Debbie Eckert, a member of the church, said the key to making young people interested in religion isn’t changing the structure of churches. Instead, the key is bringing religion back into schools.

“Nowadays, it’s a battle from home to school,” she said. “They get this conflict from one source to the next.”

Williams has a similar philosophy — he remembers that his parents’ history books used to be their Bibles.

Regardless, small changes are filtering their way into the traditional church.

A digital keyboard beat floats through the small church. Jackie Eckert, Debbie’s 22-year-old daughter-in-law, stands at the microphone and belts out the contemporary Christian song, “The Redeemer,” by Nicole Mullen.

The church recently hired a new music director who has incorporated some contemporary Christian music with the more traditional hymns. Pastor Loren Roberts said he hopes this will increase youth turnout.

“They’re the church of tomorrow,” he said. “And it’s very difficult nowadays because so many other things attract them. It’s not like it once was 40 or 50 years ago.”

Despite the fact the music is still Christian, some older, more seasoned attendees of the church have been upset about the more youthful changes, Roberts said.

“The older folks want the hymnals, and the younger folk want the newer stuff,” Roberts said. “We have a mixture, but we’re learning.”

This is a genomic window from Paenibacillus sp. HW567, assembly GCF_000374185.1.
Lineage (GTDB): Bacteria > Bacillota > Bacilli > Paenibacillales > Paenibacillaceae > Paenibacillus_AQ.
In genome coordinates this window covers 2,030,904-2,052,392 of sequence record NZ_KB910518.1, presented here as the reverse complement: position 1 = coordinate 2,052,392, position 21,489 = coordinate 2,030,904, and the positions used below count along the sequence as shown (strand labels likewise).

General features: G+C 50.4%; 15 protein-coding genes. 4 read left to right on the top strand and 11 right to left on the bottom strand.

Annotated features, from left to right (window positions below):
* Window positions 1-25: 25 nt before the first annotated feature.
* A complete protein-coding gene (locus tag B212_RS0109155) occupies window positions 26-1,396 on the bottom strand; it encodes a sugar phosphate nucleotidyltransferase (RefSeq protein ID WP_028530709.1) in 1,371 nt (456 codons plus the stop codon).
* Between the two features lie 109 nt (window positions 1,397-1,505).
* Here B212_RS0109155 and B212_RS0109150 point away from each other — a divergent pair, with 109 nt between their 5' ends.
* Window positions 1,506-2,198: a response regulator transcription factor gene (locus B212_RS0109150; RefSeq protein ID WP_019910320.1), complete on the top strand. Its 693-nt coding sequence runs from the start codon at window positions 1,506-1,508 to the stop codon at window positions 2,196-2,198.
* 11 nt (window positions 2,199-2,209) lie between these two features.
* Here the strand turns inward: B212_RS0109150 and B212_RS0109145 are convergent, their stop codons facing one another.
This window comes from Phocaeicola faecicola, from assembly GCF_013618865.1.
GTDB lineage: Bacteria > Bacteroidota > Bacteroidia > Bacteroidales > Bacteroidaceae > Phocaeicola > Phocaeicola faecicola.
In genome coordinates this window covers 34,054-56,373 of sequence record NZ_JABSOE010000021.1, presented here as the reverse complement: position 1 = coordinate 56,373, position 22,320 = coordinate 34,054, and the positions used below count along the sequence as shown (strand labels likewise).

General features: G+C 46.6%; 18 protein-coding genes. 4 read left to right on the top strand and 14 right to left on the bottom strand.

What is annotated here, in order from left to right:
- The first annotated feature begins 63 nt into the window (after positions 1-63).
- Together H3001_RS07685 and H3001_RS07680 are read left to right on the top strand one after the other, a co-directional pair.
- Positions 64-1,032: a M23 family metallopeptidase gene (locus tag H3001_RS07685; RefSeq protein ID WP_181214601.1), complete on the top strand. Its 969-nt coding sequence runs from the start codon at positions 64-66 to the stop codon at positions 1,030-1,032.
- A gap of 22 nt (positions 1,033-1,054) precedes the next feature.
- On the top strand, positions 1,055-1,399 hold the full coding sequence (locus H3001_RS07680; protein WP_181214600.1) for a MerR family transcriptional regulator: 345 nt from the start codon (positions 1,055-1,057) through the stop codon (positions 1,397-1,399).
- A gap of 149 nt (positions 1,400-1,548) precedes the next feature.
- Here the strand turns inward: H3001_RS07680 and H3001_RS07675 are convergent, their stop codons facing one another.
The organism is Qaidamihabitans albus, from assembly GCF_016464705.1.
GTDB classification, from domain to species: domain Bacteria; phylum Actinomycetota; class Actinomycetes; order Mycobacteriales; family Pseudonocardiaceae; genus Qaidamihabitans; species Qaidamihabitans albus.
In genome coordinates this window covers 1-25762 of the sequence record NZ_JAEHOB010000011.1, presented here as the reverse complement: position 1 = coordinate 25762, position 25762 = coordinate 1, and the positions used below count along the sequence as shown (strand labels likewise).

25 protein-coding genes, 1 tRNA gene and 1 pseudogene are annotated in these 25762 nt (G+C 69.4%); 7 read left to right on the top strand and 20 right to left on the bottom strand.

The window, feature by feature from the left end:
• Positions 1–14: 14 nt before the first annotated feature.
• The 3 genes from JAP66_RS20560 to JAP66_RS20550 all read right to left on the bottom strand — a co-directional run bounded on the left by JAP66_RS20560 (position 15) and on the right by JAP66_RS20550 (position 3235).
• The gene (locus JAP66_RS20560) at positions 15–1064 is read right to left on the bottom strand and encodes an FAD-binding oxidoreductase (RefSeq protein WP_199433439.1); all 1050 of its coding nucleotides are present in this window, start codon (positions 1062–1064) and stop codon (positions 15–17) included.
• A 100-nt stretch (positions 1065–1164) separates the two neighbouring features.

Eckert, whose fianc‚ is a minister, said she used to attend New Testament Baptist Church in Ravenna, but she moved to Blackhorse Baptist Church. Her previous church hired a new pastor who axed contemporary Christian songs, and that decision played a part in her leaving the church.


Home sweet church

Some churches promote youth involvement by providing separate youth ministries.

Kristin Negele, senior fashion merchandising major, and Beth Miller, senior political science major, are Kent State students. They go to parties sometimes, watch R-rated movies and go out with friends. They are open-minded and accepting of all kinds of people. But unlike most students, they live where they worship — in the Lutheran House Christian Student Center behind the Lutheran church on Main Street in Kent.

The Christian Student Center, which is open from 10 a.m. until 10 p.m. everyday, is a place for Kent State students to go if they want to talk, participate in activities or even just do laundry for free.

“You have to find a church that fits your ideals,” said Negele, President of Lutheran Campus Ministries. “There’s a church for everybody, I think.”

Although the girls both attend regular Sunday services, they also attend a Wednesday night youth service with contemporary Christian music. Negele and Miller also organize activity nights, such as theater, where students do skits of various Biblical stories in mime fashion, and nights for international students where a variety of cuisine are served.

Despite the breadth of activities in the girls’ home, Miller and Negele said it isn’t difficult to balance their duties to the church with their duties to school and personal life.

“We’re students first,” Negele said. “You have to realize where your priorities are. You have to have a sense of balance between religion and school.”

Contact religion and culture reporter Steven Harbaugh at [email protected].